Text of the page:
Wednesday, May 13, 2009

New Additions to the VRC!

Place de l'Etoile, Paris

Lewis Crutcher (1921-2000) was an architect and planner in Portland in the 1950s and 1960s. He created these amusing watercolors in 1958, describing them in this way:

During the 50s I was an architect in Portland, but had a chance to visit the famous cities in Europe. I took photos & slides of them, they were beautiful. But when I returned to Portland, I was disappointed. It was too cluttered with signs, billboards, bad trees, and cars.

So I lectured, and showed slides of the European cities and Portland, to city groups, and all the High Schools, and colleges. I was surprised that people didn’t want Portland to be compared with European cities.

Then I had an inspiration, I projected slides of Venice, London, and Paris onto large Water-Color pads, drew the scenes, then added “Portland”… signs, billboards, roof signs, parking meters, bare trees, cars, etc. etc. They were penned and water-colored, then photographed.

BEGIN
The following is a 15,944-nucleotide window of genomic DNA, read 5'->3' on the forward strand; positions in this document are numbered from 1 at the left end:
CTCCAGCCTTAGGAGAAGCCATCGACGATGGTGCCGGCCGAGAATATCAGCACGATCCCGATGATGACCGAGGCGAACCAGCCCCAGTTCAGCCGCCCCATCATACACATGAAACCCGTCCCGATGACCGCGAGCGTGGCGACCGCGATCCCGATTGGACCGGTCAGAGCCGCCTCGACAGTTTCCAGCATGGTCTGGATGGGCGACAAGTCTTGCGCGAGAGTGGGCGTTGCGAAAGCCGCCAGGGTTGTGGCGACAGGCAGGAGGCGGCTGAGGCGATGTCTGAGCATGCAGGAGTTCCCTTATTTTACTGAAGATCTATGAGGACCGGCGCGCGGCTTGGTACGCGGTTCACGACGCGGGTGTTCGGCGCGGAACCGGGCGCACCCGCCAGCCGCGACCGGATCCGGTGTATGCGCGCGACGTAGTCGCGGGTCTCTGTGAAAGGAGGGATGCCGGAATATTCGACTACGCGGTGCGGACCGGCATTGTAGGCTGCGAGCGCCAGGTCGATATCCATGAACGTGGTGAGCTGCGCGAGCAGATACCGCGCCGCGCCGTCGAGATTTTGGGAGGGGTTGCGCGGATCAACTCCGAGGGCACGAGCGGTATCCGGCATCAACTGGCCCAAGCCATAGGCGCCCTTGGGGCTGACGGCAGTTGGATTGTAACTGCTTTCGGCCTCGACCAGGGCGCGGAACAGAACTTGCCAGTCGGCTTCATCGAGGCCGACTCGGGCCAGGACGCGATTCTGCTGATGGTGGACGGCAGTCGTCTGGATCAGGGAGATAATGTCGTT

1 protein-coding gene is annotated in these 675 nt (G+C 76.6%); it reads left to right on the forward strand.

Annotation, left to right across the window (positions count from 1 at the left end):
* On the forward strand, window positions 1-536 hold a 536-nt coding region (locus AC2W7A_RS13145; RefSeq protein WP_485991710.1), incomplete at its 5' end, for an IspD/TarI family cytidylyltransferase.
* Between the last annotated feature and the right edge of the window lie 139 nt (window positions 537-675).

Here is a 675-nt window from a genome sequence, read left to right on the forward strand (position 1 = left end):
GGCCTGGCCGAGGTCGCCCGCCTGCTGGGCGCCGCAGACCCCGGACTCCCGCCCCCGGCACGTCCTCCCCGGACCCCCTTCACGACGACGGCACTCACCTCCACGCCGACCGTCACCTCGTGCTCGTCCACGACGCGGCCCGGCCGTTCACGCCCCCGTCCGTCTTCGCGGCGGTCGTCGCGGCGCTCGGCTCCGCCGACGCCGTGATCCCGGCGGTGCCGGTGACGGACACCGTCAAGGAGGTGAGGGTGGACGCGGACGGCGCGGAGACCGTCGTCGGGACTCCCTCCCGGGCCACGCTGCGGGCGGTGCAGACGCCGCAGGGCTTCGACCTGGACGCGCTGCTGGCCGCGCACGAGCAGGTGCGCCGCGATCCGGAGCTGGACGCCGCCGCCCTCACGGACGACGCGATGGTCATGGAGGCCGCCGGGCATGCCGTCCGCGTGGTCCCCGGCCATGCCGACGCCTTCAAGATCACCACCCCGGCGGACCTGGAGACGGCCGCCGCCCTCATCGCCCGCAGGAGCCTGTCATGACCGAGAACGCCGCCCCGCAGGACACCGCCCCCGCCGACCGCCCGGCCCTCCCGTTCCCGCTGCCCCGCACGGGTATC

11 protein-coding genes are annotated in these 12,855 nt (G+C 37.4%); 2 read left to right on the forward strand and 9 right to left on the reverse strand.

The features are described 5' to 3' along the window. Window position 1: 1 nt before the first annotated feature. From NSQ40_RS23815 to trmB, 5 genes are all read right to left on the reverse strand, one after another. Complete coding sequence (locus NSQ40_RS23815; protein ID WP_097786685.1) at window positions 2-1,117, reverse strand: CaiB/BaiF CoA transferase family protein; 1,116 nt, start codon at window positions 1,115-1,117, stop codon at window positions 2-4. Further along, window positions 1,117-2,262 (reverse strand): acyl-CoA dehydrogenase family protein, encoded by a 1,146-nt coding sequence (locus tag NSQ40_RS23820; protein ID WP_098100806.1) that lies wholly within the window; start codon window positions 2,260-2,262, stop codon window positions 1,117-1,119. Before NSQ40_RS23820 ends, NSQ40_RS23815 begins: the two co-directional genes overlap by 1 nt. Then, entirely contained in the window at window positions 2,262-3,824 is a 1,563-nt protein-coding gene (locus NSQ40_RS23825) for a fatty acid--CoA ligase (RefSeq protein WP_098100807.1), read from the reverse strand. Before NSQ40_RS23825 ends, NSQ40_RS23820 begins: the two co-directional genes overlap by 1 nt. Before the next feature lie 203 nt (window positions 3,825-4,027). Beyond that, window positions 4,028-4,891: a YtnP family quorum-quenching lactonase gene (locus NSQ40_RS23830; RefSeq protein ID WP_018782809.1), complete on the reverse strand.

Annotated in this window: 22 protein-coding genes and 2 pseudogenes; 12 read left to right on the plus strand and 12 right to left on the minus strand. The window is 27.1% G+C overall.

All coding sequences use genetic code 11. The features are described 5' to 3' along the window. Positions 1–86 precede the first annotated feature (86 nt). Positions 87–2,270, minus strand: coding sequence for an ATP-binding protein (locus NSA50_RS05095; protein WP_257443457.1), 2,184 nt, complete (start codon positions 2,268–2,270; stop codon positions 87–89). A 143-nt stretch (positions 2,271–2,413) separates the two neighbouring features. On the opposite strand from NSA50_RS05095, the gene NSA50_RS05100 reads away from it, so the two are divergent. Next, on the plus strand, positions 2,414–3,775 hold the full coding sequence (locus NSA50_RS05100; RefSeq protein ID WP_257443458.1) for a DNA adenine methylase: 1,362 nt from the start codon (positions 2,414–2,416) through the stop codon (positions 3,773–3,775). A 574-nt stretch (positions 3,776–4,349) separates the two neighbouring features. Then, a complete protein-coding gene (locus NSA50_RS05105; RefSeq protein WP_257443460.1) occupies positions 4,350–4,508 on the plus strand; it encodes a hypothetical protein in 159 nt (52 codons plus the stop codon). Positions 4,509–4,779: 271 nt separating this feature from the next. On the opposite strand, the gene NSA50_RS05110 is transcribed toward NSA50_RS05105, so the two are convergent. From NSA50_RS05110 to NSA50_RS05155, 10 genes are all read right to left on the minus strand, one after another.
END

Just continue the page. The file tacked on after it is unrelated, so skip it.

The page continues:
Grand Canal, Ponte Rialto, Venice

Those drawings were published by a national magazine, and Portland began to change. Within the next few years a lot happened. One block downtown was converted from a parking lot to the Town Square, now enjoyed by people & groups. Billboards were reduced, in town, and along the local highways, so people enjoy seeing the orchards, fields, even the mountains.

Antique brick buildings that were being destroyed for parking lots were preserved - now a nice part of downtown. The highway along the river was relocated, and it’s now a park. Lots of unnecessary signs were removed. Those sticking out into the street were placed against the buildings, and those on top of buildings were removed so Portland’s skyline is better.

Trafalgar Square, London

These three watercolors were in Doug Zuberbuhler's office until recently. Doug thought it would be nice for them to be on display somewhere, and he brought them to the VRC. I photographed them and added them to the digital image database before hanging them on the wall.

Drop by to visit the VRC and look at the originals of these humorous paintings!